Pierogi Rule in Whiting, Indiana
“The Busia Cooking Show begins at 11,” a voice blares over the loudspeaker as I make my way today into the annual Pierogi Fest in downtown Whiting, Indiana. But first, everything stops for the “Star Spangled Banner,” rendered a cappella in a country-western style by a singer who has infinitely more talent than many a gal who has tried it for Major League Baseball. The crowd rises in respect from benches and chairs in the shade to face the steamy hot sun and focus on the national anthem.
That reverent moment out of the way, the fun begins as half a dozen women dressed up like Polish-American grandmothers of decades long gone begin a session on Polish cooking. With Polish food, says one in a floral apron with her hair up in curlers, “we don’t need no stinkin’ Metamucil. Take dat Metamucil and trow it away,” she laughs, and the accent is familiar, like my mother’s and like the Polish guys on Saturday Night Livewho were always eating kielbasa and working on their “tird heart attack.”
The ladies offer a special table for three people in the audience who will be their tasting guinea pigs. “Da tree uh yuz get ta sit at da special table,” says one of the busias, her house dress just long enough to reveal rolled-down stockings. Another of the Polish ladies offers faux serious advice about attending a pot luck. “When ya go to a party,” she says, “ya gotta mark yer dishes if ya wanna get em back.” Another busia gives lessons on how to make Polish punch: “7-Up and sherbert,” she says. “Ya can’t go wrong.” As I recall, in Detroit it was Vernors and sherbet–but the principle is the same. The audience chuckles along, relating to these distant and innocent recipes that have been pleasing families at Polish gatherings in the Midwest for decades.
I headed for the Pierogi Fest early to beat the heat of this sizzling Chicago summer day. Whiting, Indiana, is in fact a suburb of Chicago and an early enclave of Polish immigration. The Pierogi Festival is presented by the Whiting Robertsdale Chamber of Commerce and draws a whopping 200,000 visitors each year. The festival website says it ”allows us to celebrate our heritage while poking a little fun at ourselves at the same time.” Only 16 miles from the Chicago Loop, Whiting is another world.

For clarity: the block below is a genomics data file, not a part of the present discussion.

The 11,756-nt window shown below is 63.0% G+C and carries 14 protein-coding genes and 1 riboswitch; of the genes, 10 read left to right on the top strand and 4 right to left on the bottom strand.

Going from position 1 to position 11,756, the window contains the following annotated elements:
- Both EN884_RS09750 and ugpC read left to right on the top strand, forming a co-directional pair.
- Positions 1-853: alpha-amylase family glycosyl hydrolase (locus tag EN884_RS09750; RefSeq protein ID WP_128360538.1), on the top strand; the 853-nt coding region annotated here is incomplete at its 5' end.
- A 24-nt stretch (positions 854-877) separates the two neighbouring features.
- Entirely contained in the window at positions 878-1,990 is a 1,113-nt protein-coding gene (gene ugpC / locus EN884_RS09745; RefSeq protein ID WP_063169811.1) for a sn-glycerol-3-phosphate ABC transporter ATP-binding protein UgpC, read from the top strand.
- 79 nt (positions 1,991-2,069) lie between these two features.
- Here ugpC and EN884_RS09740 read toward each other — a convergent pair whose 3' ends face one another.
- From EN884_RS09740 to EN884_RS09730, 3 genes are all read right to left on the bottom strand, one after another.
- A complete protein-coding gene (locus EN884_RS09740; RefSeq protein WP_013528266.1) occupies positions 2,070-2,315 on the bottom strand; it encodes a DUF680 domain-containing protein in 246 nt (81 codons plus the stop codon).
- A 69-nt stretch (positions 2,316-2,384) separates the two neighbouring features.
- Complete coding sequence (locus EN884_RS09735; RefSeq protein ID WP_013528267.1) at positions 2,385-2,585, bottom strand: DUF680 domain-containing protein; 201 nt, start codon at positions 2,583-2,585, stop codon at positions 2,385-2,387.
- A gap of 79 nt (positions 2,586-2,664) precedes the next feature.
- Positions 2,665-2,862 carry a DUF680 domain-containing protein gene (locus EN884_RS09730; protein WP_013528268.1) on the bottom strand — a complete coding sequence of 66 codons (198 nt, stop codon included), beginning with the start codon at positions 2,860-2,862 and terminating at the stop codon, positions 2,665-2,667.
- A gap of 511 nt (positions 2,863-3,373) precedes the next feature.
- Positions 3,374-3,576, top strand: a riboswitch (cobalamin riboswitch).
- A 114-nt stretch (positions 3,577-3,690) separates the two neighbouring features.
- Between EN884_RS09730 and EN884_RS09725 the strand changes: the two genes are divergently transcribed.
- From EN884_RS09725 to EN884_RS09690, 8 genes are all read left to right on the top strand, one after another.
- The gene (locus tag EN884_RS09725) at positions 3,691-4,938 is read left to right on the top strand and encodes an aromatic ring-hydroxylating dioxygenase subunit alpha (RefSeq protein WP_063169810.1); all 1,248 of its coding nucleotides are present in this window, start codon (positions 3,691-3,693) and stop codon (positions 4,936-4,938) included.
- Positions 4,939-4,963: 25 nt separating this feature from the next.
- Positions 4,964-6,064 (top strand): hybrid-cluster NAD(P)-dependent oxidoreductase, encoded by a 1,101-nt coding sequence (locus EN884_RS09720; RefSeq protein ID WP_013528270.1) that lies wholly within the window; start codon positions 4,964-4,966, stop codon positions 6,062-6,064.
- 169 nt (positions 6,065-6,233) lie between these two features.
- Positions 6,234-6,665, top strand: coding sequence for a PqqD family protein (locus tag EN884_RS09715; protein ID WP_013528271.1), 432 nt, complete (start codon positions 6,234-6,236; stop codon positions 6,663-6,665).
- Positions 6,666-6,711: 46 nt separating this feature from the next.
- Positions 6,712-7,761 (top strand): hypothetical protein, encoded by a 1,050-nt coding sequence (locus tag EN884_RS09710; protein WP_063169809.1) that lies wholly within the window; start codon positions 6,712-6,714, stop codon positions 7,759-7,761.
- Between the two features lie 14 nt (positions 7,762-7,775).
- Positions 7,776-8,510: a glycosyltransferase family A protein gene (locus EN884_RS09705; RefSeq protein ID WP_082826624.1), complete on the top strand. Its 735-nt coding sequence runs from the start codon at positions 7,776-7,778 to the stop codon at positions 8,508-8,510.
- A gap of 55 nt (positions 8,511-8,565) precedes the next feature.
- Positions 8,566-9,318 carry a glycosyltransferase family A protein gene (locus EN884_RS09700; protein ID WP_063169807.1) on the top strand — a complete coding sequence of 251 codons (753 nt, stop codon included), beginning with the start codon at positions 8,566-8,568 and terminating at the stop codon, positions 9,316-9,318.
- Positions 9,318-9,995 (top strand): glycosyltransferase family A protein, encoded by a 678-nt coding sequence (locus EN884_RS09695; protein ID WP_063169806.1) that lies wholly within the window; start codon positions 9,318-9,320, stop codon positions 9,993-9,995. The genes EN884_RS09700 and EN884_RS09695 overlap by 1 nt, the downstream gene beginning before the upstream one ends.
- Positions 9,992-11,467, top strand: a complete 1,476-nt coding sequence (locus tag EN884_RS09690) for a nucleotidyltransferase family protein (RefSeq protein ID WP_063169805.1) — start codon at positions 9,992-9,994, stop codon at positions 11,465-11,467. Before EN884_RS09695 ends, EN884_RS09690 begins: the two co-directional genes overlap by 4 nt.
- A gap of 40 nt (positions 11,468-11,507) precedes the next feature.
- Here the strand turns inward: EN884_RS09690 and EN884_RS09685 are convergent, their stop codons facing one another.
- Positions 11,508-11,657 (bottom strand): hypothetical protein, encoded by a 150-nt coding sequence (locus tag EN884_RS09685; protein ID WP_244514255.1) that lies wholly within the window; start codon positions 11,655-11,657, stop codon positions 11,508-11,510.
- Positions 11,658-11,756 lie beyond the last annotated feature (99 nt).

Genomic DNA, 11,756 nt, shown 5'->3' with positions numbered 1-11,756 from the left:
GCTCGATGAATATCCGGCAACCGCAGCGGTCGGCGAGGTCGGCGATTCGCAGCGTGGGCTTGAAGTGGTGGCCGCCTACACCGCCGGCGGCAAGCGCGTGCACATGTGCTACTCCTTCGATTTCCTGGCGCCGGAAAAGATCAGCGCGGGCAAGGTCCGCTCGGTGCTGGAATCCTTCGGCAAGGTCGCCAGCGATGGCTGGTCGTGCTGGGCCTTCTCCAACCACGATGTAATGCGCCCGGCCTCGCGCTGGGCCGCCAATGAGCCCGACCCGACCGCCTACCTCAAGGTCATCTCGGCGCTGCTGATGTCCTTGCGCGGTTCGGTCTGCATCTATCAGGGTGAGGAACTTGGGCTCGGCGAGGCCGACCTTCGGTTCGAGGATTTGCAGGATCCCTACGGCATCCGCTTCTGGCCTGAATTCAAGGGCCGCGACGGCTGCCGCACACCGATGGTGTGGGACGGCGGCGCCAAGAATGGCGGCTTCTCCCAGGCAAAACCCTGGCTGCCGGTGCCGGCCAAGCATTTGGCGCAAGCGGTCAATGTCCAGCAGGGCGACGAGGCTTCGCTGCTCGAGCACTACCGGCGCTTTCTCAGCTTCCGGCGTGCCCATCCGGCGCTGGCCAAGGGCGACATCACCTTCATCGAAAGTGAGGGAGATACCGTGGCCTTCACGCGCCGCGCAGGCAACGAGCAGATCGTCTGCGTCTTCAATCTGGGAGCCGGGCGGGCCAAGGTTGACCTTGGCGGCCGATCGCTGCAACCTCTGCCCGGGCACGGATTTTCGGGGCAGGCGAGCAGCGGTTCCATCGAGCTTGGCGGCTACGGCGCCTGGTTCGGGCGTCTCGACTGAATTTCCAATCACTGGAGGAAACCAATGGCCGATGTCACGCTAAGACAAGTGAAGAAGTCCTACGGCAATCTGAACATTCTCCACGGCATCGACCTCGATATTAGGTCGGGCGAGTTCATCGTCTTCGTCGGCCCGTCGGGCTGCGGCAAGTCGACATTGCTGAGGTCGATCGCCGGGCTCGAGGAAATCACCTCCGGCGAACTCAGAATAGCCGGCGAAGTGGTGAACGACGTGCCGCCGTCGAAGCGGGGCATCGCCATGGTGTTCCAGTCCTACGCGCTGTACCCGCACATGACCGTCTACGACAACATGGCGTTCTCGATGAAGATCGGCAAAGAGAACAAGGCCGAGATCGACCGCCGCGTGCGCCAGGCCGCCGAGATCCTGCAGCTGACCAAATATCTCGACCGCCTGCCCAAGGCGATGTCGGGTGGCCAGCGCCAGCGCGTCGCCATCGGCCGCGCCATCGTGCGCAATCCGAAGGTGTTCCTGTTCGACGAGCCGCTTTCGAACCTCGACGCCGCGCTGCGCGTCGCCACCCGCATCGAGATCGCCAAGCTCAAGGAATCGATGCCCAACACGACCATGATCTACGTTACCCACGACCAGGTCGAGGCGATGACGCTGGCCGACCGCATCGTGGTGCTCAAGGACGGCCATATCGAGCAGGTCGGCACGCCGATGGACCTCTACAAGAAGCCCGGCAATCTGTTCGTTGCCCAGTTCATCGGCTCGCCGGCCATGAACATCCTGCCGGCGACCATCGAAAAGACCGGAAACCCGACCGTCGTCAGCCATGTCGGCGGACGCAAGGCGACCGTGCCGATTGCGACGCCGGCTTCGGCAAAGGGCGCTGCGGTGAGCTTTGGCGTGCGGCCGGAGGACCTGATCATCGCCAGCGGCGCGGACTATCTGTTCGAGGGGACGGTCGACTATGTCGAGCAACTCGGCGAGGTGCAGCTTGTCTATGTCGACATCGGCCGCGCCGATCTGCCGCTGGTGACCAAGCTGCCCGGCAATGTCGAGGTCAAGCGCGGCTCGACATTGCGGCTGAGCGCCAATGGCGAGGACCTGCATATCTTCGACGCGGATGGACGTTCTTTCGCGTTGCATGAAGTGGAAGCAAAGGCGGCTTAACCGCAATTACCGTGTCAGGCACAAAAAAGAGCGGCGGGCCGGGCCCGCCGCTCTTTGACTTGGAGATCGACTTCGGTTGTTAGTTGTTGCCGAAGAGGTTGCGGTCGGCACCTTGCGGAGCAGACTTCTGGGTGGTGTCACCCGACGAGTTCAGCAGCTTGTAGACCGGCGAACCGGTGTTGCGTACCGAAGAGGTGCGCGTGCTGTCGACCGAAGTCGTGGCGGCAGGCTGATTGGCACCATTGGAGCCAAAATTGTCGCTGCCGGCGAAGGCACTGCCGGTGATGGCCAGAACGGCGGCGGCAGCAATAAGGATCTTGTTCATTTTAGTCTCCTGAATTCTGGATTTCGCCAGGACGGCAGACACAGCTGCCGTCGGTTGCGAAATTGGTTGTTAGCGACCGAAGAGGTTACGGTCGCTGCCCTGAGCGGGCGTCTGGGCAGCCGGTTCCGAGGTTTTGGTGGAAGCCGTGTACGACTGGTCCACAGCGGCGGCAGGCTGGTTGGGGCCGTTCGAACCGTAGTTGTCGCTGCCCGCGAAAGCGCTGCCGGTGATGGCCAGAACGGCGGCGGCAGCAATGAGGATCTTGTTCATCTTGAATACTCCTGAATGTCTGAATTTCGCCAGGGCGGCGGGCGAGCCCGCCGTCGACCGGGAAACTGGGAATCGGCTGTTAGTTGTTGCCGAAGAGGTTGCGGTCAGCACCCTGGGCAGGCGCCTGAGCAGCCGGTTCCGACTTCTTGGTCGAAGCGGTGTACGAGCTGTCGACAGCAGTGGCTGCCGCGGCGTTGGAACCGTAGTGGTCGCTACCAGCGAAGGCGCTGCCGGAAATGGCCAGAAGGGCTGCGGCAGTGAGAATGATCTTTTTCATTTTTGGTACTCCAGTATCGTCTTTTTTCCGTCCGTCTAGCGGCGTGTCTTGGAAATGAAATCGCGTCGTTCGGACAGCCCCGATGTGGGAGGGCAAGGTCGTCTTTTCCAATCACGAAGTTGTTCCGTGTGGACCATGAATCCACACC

The busias are not the only ones making fun of themselves at Pierogi Fest. A group of real nuns on roller blades, known affectionately as the Holy Rollers, has decided that a sense of humor is a more effective way to convey a message in Whiting than is a dour demeanor. These young women are rolling around the Fest in their habits, posing for photos, and sponsoring a “Dunk a Nun” booth. I watch as one lucky fellow hits the bull’s eye with his ball and a young nun–not in her habit–gets drenched in the pool beneath her bungee cord seat.
There is very little of “Poland” at Pierogi Fest really–a few pieces of Polish pottery on sale and a few “Masz Piwo?”T-shirts. Between the pierogi and kielbasa stands there appear new American delicacies including: a “Juan in a Million” Mexican food stand and concessions offering deep-fried mac and cheese, bacon-wrapped hot dogs with cheese, kebabs, smoothies, cotton candy, and a beer tent with MGD on draft. There are dozens of craft booths displaying such delights as teddy bear dresses, bird feeders made of “old tires we pick up along the side of the road,” sweat towels with crocheted hooks for knobs and refrigerator doors, lawn ornaments including a cigarette depository that says “The butt stops here,” and soy candles that “support the American farmer.”
Still, it is a Pierogi Fest, and the four potato-cheese I select are as good as they get, served with applesauce and sour cream. A high-pressure salesman talks me into a cob of corn, fresh and sweet, that he has roasted on a grill. “You need a cob of corn,” he yells. “Yes, I do,” says I. And his friend jokes, “God, I wish they were all that easy.”
Back at the Busia Cooking Show, the gals are showing off a simple and elegant centerpiece, suitable for any occasion: a lovely sterling silver bowl into which they have plopped a glorious and leafy green head of cabbage. One has the sense that the busias of the 1950s have found their last refuge, their legacy, here in Whiting, thanks to those Polish Americans who are lucky enough to have known the real grandmothers who stuffed their cabbages, mixed their punch, and tenderly kneaded the dough for the pierogi they loved as children.
As I leave Pierogi Fest, a singer in 1940s open-toed shoes on the festival stage renders “Blue Skies” and stops me long enough to hear her move into “Shooby Doo,” and near the exit a guy with an accordian enthralls me with his rendition of the “Too Fat Polka.” I feel as if I have visited not only another place in vast Polish Chicago but another time as well. Next year, July 27-28-29, Pierogi Fest 2012, I hope to be there.
This entry was posted on Saturday, July 30th, 2011 at 7:23 pm in Current Issues.